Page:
Among other important trusts enjoyed by the family of Erskine, the government of the Castle of Edinburgh, and the custody of the principal forts in the kingdom, attested the confidence of their Sovereigns. To these was added by Mary Queen of Scots, the command of the Castle of Stirling, and the still more important charge of her infant son. To these marks of confidence numerous grants of lands and high appointments succeeded,—obligations which were repaid with a fidelity which impoverished the family of Erskine; and which produced, towards the close of the seventeenth century, a marked decline in their fortunes, and decay of their local influence.

John, ninth Earl of Mar, the grandfather of the Jacobite Earl, suffered severely for his loyalty in joining the association at Cumbernauld, in favour of Charles the First. He afterwards raised forces at Brae-Mar for the King's service, for which he was heavily fined by the Parliament, and his estates were sequestrated. During all this season of adversity he lived in a cottage at the gate of his house at Alloa, until the Restoration relieved him from the sequestration.

His son Charles, who raised the first regiment of Scottish Fusileers, and was constituted their Colonel, began life as a determined Royalist; but disapproving of the measures of James the Second, he had prepared to go abroad when the Prince of Orange landed in England. He appears afterwards to have pursued somewhat of the same wavering course as that of which his son has been accused, and, joining the disaffected party against William, he was arrested, but afterwards released. The heavy incumbrances upon his estates, contracted during the civil wars, were such as to oblige him to sell a great portion of his lands, and to part with the ancient Barony of Erskine, the first possession of the family. This necessity may almost be considered as an ill omen for the future welfare of a family; which never seems to be so utterly brought low by fortune, as when compelled to consign to strangers that from which the first sense of importance and stability has been derived.

Under these circumstances, certainly not favourable to independence of character, John, eleventh Earl of Mar of the name of Erskine, and afterwards Lieutenant-general to the Chevalier St. George, was born at Alloa, in Clackmannan, where his father resided. He was a younger son of a numerous family, five brothers, older than himself, having died in infancy. His mother, the Lady Mary Maule, eldest daughter of George Earl of Panmure, gave birth to eight sons, and a daughter. Of the sons, the Earl of Mar and his brothers, James Erskine of the Grange, afterwards the husband of the famous and unfortunate Lady Grange; and Henry, killed at the battle of Almanza in 1707, alone attained the age of manhood. The only sister of Lord Mar, Lady Jean, was married to Sir Hugh Paterson of Bannockburn, in Stirlingshire.

The Earl of Mar succeeded to the possession and management of estates, heavily encumbered, in 1696.[10] His qualities of mind and person, at this early period of his life, were not eminently pleasing. His countenance, though strongly marked, had none of the attributes of intellectual strength. In person he is said to have been deformed, although his portrait by Kneller was skilfully contrived to hide that defect; his complexion was fair: he was short in stature. In his early youth the Earl is declared by historians who were adverse to the Stuarts, to have been initiated into every species of licentious dissipation, by Neville Payne: and the young nobleman is characterized as "the scandal of his name."[11] Although his ancestors had been devotedly attached to the interests of the exiled family, yet, it was to be shewn how far Mar preferred those interests to his own, or upon what principles he eventually adopted the cause of hereditary monarchy, which had already brought so much inconvenience, and so many losses to his father and grandfather.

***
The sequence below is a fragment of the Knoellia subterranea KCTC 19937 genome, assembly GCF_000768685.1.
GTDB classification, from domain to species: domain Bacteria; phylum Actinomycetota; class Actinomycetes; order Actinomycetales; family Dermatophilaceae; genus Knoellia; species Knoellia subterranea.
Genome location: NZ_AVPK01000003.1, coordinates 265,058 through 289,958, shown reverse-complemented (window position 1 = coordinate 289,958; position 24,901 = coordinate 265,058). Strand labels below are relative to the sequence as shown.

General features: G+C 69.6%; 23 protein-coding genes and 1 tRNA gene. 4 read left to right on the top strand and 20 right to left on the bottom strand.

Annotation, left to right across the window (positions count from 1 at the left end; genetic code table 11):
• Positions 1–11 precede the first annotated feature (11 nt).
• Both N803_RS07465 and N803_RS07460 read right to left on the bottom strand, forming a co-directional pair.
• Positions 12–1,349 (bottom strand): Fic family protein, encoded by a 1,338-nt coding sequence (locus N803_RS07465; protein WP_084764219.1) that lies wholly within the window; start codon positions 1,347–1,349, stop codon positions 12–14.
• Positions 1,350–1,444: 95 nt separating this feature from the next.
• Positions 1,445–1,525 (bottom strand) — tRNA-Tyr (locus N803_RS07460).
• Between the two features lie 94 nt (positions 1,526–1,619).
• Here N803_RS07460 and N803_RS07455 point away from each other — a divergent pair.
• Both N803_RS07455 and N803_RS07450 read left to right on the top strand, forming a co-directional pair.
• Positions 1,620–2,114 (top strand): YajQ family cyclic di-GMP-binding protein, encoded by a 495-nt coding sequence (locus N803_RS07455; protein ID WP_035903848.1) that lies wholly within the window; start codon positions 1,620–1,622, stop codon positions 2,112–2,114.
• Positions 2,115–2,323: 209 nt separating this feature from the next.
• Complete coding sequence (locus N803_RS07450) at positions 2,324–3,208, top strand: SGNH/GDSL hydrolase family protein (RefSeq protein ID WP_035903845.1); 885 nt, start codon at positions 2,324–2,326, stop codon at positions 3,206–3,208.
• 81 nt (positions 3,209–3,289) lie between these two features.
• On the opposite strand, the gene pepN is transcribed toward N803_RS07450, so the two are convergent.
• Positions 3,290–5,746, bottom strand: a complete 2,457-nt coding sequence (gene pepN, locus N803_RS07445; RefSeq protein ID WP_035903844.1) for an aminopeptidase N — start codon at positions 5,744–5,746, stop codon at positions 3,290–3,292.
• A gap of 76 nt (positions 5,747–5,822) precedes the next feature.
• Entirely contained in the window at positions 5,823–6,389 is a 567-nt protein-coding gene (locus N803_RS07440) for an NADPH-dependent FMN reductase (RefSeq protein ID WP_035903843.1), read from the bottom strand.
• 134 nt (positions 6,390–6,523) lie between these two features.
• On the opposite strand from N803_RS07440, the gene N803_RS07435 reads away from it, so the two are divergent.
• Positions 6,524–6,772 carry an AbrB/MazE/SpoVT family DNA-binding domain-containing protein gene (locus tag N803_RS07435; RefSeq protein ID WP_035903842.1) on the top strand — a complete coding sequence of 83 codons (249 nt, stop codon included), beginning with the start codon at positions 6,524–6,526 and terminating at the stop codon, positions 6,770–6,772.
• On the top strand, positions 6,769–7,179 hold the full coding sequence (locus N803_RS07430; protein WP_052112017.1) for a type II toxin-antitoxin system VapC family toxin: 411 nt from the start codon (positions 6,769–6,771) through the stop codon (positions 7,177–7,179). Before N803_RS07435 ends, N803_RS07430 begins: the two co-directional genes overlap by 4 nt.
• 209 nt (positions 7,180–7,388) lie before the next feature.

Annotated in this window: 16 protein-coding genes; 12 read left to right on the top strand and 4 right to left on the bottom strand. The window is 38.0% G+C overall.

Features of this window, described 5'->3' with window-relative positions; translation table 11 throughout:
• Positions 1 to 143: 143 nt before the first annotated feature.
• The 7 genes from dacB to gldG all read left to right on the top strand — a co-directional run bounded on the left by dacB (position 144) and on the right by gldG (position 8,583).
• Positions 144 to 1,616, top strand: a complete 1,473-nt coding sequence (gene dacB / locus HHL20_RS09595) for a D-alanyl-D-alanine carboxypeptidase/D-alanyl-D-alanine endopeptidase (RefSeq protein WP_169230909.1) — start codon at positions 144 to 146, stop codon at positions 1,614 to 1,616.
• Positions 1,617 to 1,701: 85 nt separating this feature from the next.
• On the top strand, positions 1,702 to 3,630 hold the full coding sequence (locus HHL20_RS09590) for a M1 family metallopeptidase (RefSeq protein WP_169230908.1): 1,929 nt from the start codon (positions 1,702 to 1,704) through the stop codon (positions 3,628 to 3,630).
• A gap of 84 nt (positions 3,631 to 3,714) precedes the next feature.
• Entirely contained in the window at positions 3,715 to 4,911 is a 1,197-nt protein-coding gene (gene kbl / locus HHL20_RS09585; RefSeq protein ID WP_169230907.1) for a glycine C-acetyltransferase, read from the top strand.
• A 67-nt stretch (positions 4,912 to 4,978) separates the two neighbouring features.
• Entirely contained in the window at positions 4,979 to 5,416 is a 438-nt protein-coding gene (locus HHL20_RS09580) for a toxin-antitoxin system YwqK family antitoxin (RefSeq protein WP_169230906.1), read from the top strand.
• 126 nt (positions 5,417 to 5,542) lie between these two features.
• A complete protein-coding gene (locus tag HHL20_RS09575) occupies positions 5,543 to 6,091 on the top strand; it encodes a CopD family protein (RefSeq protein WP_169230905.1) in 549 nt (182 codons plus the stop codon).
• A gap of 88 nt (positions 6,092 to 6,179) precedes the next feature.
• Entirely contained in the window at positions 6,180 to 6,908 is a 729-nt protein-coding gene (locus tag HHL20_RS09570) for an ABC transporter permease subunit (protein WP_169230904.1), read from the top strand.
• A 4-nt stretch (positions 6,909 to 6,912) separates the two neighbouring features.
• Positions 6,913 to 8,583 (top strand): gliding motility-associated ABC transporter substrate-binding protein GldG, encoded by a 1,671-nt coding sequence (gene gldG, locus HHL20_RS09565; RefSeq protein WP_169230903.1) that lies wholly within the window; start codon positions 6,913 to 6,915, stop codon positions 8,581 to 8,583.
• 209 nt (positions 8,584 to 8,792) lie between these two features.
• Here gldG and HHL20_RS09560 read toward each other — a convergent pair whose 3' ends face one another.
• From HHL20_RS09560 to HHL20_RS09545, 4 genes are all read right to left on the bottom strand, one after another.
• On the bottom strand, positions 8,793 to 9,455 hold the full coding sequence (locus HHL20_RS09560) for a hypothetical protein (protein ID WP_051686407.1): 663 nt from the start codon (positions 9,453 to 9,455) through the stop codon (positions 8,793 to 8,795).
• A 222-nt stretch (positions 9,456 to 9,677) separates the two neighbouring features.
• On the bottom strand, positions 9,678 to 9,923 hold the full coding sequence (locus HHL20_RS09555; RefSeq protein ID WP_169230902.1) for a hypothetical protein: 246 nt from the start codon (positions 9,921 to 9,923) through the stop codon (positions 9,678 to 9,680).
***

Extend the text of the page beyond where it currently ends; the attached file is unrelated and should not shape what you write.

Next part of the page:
The first political prepossessions of the young Earl must certainly have been those of the Cavaliers; such was the name by which the party continued to be called who still desired the restoration of James the Second, and fervidly believed in the fruition of their hopes. His father had indeed, to use the words of Lockhart of Carnwath, "embarked with the Revolution;" but had given tokens of his deep contrition for that act, so inconsistent with his hereditary allegiance. But the unformed opinions of the young are far more easily swayed by events which are passing before their eyes than by the cool reasonings of the closet; and the inclinations of the Earl of Mar's childhood were likely soon to be effaced by the state of public affairs. The later occurrences of the reign of William the Third were calculated not only to repress the spirit of Jacobitism, but to shame even the most enthusiastic of its partisans out of a scheme which the sagacity of William had defeated, and which his wisdom had taught him to forgive. It was in the year 1696, just as the Earl of Mar succeeded to his title, that the projected invasion of the kingdom, and the scheme of assassinating the King, were defeated:—that William, hastening to the House of Commons, gave to the nation an account of the whole conspiracy. The House of Commons, without rising from their seats, then "declared that William was their rightful king, and that they would defend him with their lives." It was at this important aera that James the Second, after long waiting at Calais, and casting thence many a wishful look towards England, returned to St. Germains, "to thank God that he had lost his country, because it had saved his soul."[12] The hopes of the Cavaliers were thus wholly extinguished: and to these circumstances were the first observations of the youthful Earl of Mar doubtless directed.